Preventing Alzheimer’s DiseasePrint
Among the elderly, Alzheimer’s disease is the most common cause of dementia and is named after Dr. Alois Alzheimer, who discovered specific changes in the brain tissue accompanied by memory loss. Alzheimer’s disease is the sixth-leading cause of death and usually occurs among those 65+.
Physical exercise is not just for the body. Moving around actually improves brain function; regular exercise may improve memory and thinking. According to a research study that tracked movement: “If a person had a low overall physical activity, they had a faster rate of cognitive decline. People with low activity were more likely to develop [Alzheimer’s disease]. Compared to those with high rates of activity, the risk of developing AD was two times higher.”
Alzheimer’s research reveals that a specific type of healthy fat known as omega-3 is beneficial for the brain: “One of the key strategies of an Alzheimer’s prevention program involves healthy brain nutrition. A diet rich in antioxidant fruits and vegetables, omega-3 fats from fish and nuts, and whole grains will strengthen brain cells and protect the body from diabetes, which studies now show doubles the risk for Alzheimer’s disease.”
Include vegetables, fruits and nuts in the diet, and limit how often you eat red meat. In the Columbia University study, “more than 2000 people age 65 and older found a lower risk for Alzheimer’s disease in the volunteers who ate a greater amount of nuts, fish, tomatoes, poultry, vegetables and fruits, and a lesser amount of high-fat dairy products, red meat and butter.”
Supplement the Diet
In addition to eating healthy, there are some great dietary supplements. Featured in Dr. Oz’s video, taking 600 milligrams of DHA, a specific type of omega-3, can help memory and support the aging brain.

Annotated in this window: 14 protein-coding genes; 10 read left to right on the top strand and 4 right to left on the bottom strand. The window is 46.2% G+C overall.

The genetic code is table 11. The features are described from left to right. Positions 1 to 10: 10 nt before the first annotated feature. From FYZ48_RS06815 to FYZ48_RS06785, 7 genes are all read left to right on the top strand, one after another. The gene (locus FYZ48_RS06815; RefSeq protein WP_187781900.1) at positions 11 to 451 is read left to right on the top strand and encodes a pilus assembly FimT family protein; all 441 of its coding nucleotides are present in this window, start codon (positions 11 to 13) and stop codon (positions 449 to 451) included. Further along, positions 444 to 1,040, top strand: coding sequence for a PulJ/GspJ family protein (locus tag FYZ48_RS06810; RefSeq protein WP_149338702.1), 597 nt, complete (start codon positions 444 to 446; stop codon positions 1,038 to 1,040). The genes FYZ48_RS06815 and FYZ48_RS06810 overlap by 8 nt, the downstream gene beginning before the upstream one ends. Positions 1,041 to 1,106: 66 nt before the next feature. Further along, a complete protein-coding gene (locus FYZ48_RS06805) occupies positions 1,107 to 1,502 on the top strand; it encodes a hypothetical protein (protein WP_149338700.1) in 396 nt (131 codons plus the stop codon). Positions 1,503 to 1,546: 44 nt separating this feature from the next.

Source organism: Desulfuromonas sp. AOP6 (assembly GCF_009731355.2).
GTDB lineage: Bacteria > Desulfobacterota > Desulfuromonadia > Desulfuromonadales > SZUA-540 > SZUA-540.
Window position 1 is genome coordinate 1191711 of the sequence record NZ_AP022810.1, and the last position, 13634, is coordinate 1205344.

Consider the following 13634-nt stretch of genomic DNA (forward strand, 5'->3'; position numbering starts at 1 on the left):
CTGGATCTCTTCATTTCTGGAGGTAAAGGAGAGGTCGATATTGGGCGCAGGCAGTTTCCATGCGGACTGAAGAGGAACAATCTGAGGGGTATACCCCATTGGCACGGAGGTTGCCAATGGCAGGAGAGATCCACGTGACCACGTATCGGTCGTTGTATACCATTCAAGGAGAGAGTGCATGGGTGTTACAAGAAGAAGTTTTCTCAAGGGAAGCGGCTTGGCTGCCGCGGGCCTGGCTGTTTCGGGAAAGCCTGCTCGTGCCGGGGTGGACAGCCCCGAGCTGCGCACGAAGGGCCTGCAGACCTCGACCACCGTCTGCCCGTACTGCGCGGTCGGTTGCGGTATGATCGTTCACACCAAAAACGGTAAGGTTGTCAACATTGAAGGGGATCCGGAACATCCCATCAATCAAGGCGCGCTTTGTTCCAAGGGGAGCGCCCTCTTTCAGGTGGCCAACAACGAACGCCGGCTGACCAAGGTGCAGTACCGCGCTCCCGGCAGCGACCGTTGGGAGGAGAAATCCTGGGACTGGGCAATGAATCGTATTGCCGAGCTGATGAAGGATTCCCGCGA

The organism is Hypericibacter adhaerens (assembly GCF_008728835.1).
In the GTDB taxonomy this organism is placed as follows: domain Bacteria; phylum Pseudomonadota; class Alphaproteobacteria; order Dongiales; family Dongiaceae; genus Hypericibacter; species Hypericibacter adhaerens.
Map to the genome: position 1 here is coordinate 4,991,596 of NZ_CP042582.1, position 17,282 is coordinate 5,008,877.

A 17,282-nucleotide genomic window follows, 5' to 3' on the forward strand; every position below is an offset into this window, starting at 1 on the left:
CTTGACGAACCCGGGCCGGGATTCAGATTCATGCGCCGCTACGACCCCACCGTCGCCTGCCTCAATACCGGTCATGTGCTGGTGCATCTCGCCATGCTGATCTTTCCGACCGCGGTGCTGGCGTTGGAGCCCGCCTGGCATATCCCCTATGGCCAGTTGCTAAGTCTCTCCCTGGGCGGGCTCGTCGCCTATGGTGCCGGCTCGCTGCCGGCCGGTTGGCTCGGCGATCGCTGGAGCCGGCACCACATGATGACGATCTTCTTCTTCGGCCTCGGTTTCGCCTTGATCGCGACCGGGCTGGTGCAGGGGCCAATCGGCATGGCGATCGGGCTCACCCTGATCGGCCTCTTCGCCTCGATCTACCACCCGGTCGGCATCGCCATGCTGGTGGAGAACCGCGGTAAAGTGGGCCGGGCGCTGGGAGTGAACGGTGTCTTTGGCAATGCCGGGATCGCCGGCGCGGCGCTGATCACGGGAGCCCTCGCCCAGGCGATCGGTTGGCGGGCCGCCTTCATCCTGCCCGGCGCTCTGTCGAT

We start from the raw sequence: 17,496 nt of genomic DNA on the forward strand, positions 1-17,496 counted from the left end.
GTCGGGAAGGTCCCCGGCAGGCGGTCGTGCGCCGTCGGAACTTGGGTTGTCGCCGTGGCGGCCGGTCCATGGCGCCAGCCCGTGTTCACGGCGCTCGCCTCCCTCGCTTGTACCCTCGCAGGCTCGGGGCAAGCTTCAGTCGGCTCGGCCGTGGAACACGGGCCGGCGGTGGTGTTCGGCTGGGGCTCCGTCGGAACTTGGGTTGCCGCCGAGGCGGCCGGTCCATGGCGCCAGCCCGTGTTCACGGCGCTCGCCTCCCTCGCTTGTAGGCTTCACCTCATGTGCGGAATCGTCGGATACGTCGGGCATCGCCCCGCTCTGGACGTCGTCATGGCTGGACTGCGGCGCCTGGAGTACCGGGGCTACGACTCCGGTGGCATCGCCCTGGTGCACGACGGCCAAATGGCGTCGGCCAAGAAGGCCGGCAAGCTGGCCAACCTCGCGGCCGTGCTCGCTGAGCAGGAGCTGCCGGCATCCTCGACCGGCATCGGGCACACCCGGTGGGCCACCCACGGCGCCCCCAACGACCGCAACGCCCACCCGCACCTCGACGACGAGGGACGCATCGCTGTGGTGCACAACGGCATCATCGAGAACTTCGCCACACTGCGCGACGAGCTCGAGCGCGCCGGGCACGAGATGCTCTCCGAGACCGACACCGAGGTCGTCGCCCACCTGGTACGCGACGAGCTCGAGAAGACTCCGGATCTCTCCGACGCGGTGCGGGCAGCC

Low levels of vitamin D are associated with cognitive impairment. Since such deficiencies are easy to acquire, taking a vitamin D supplement is a good idea. This can help ensure that vitamin D levels are met and help improve brain health.
Also essential for the prevention of Alzheimer’s disease, antioxidants like those found in fruits such as blueberries, strawberries and cranberries have been shown in studies to improve cognitive function. Additionally, antioxidants help protect the lipids found in brain cells that are important for cell function.
Watch Your Blood Sugar
Since elevated blood sugar increases the risk for Alzheimer’s disease, if you are diabetic, try to avoid foods that spike the blood sugar. It is better to have small, frequent meals rather than large ones. “Eating at regular intervals helps to maintain consistent blood-sugar levels. Also avoid refined carbohydrates high in sugar and white flour, which rapidly spike glucose levels and inflame your brain.”
Additionally, simple activities like switching hands to brush your hair can help improve your brain health. Find ways to challenge your brain or become more active!
Res-Q's Omega-3 Supplements
Res-Q 1250+ provides the omega-3 fatty acids DHA & EPA, and vitamin D. Res-Q 1250+ supports brain health and is intended to supplement the diet. It contains more DHA per capsule than most fish-oil supplements. DHA helps support brain and eye health; vitamin D is important for brain and bone health.